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June 6 2022

Common Betrayal Trauma Triggers to Look Out For

Kristin Beaufort,
A woman crying due to betrayal trauma triggers.

“Triggered” has become a bit of a buzzword over the past few years, often used throughout social media to put down someone deemed too delicate and absurd. This cultural phenomenon even twisted a video of a peaceful discussion into a popular mocking meme. 

Because society has distorted the meaning, admitting you are experiencing betrayal trauma triggers you may feel as though you are being ridiculous or too sensitive. However, you have been through intense emotional distress, and your symptoms are not an overreaction.

While triggers are as unique as the situations that cause them and the individuals involved, most fall into two general categories. Knowing the common betrayal trauma triggers to look for is an integral step to healing. 

What is a trigger? 

Triggers are a universal experience of trauma survivors everywhere. Whether a car accident, a severe assault, a sudden loss of a loved one, or a betrayal—a trigger is any reminder of that event, prompting an increase or return of physical, mental, and emotional symptoms. The trauma may have been months or even years ago, but the thoughts and feelings come in as strong as if it just happened.

Triggers can be:

  • Sights
  • Sounds
  • Smells
  • Sensations 

Triggers often appear in the familiar everyday moments of life, making them even more devastating because nobody can avoid them entirely despite the most calculated efforts. 

What are some common betrayal trauma triggers?

When thinking of triggers, external triggers typically come to mind. These people, places, and things remind of the event. For someone who survived a car accident, this might include passing the location of the crash. Someone with betrayal trauma might be triggered by attending the local pool and seeing others in swimsuits.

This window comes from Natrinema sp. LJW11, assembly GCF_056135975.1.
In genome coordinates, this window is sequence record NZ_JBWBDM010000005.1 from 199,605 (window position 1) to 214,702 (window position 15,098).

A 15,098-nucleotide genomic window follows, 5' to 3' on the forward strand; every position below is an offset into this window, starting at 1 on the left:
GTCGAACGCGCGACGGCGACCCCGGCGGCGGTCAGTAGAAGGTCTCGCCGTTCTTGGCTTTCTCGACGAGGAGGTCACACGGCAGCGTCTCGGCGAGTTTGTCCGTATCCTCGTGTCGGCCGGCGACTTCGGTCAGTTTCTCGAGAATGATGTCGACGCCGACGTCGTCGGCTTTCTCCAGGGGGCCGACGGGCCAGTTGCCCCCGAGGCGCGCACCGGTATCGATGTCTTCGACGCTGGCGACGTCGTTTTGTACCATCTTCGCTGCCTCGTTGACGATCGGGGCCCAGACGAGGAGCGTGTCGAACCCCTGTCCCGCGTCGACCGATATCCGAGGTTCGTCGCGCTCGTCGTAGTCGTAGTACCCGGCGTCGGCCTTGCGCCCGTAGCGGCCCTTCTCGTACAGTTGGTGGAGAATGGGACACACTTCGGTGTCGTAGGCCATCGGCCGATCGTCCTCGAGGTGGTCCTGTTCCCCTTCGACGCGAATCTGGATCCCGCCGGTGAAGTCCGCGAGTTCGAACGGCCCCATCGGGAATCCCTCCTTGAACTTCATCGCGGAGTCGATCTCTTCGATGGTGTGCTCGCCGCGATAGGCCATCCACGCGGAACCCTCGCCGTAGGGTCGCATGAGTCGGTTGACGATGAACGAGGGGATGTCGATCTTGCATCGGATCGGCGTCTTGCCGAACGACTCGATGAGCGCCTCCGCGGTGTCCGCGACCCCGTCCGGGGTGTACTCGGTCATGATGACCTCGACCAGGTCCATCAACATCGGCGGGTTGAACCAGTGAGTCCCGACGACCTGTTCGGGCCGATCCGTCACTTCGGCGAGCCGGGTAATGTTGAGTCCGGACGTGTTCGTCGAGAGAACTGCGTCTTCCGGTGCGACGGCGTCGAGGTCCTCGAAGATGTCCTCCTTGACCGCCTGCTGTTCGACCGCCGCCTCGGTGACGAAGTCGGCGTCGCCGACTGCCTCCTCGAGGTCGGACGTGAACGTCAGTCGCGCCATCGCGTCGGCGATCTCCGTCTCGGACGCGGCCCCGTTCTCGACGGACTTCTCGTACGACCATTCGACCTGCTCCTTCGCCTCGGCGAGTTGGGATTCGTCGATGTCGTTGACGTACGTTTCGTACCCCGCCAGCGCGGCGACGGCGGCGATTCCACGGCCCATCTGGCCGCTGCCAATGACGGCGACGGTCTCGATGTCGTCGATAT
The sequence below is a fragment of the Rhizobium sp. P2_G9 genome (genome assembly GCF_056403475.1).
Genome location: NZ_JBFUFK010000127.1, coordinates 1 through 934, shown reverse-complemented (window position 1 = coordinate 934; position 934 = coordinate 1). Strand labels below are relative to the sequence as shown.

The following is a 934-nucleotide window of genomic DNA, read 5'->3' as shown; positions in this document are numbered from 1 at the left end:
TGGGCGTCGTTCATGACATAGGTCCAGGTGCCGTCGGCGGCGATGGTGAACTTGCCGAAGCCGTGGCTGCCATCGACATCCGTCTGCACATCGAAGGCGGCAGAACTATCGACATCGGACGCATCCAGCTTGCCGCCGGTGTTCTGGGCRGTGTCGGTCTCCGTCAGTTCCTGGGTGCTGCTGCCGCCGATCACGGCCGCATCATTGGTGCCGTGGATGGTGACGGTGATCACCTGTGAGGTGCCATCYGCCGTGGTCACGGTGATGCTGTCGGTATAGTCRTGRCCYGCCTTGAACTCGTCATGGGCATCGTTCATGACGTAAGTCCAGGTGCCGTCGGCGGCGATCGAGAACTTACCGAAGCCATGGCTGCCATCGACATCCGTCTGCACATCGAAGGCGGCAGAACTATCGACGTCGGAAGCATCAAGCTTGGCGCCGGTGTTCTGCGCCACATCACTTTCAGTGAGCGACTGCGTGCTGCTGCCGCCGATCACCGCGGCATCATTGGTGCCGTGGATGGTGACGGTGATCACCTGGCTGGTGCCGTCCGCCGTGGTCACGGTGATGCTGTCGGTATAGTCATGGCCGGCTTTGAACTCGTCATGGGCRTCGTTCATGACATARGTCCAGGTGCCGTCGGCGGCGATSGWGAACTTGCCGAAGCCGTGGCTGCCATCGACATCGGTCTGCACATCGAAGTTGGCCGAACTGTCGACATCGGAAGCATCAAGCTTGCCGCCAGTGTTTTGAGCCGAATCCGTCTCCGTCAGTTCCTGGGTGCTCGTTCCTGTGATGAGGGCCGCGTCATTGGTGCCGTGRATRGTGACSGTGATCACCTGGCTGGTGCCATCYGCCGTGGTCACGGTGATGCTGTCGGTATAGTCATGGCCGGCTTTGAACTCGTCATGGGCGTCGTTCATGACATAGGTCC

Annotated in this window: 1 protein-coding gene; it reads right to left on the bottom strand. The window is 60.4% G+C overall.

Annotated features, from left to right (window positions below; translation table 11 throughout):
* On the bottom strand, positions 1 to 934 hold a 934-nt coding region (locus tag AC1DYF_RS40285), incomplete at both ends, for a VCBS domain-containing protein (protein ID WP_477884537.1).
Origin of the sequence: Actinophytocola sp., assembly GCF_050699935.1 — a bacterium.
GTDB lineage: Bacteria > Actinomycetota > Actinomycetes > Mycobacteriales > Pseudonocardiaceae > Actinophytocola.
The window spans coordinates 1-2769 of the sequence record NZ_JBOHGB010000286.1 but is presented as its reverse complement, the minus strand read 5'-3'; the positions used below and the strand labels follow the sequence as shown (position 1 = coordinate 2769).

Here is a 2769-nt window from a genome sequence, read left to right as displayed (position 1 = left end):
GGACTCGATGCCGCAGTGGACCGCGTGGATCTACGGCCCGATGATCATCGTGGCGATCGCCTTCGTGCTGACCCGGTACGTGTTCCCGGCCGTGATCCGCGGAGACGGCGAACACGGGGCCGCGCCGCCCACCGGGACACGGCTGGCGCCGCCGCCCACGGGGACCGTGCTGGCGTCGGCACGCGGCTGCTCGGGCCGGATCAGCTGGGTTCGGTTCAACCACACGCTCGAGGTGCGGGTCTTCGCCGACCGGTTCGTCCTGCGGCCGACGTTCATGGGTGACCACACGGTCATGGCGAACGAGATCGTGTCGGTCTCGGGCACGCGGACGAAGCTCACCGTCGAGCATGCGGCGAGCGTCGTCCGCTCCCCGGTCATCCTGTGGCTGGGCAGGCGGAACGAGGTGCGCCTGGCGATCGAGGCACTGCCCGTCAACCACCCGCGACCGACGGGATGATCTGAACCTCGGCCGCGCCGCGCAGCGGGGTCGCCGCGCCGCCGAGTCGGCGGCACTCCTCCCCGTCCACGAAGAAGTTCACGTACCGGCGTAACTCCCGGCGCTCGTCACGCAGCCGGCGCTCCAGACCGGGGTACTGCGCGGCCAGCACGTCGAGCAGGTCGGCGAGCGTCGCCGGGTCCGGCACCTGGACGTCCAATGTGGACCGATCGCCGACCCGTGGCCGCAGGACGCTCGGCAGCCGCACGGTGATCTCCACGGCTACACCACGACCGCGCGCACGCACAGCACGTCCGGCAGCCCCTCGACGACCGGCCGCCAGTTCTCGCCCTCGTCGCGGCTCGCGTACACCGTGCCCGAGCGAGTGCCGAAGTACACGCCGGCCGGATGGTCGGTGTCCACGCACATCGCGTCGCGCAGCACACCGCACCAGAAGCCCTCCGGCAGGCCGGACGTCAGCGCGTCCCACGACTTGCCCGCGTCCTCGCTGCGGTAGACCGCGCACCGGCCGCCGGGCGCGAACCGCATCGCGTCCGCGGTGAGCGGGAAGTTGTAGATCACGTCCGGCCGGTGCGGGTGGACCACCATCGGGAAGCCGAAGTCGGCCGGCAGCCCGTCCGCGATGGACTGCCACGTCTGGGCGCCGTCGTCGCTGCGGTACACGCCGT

There are, however, also internal triggers. These happen within the head or body of the individual affected by trauma. They can occur during routine activities or in a non-trauma-related heightened situation. While exercising, an increased heart rate may trigger flashbacks to the event and a racing heart. Having a dream during the night could lead to feelings of anxiousness throughout the next.

While triggers are situational and vary from person to person, there are common internal and external triggers to look out for.

Common Internal TriggersCommon External Triggers
MemoriesBehaviors of others, especially the person who caused the trauma
DreamsMovies, television shows, news, or advertisements
Emotions such as anger, anxiety, loneliness, sadness, and fearArguing with someone
Physical sensations such as pain, a pounding heart, tense musclesA particular time of the day
Feelings of being out of control, abandoned, overwhelmed, vulnerable, or restlessMusic, words, or sounds tied to the experience
Sense of being in danger or on guardRelationships starting, ending, or changing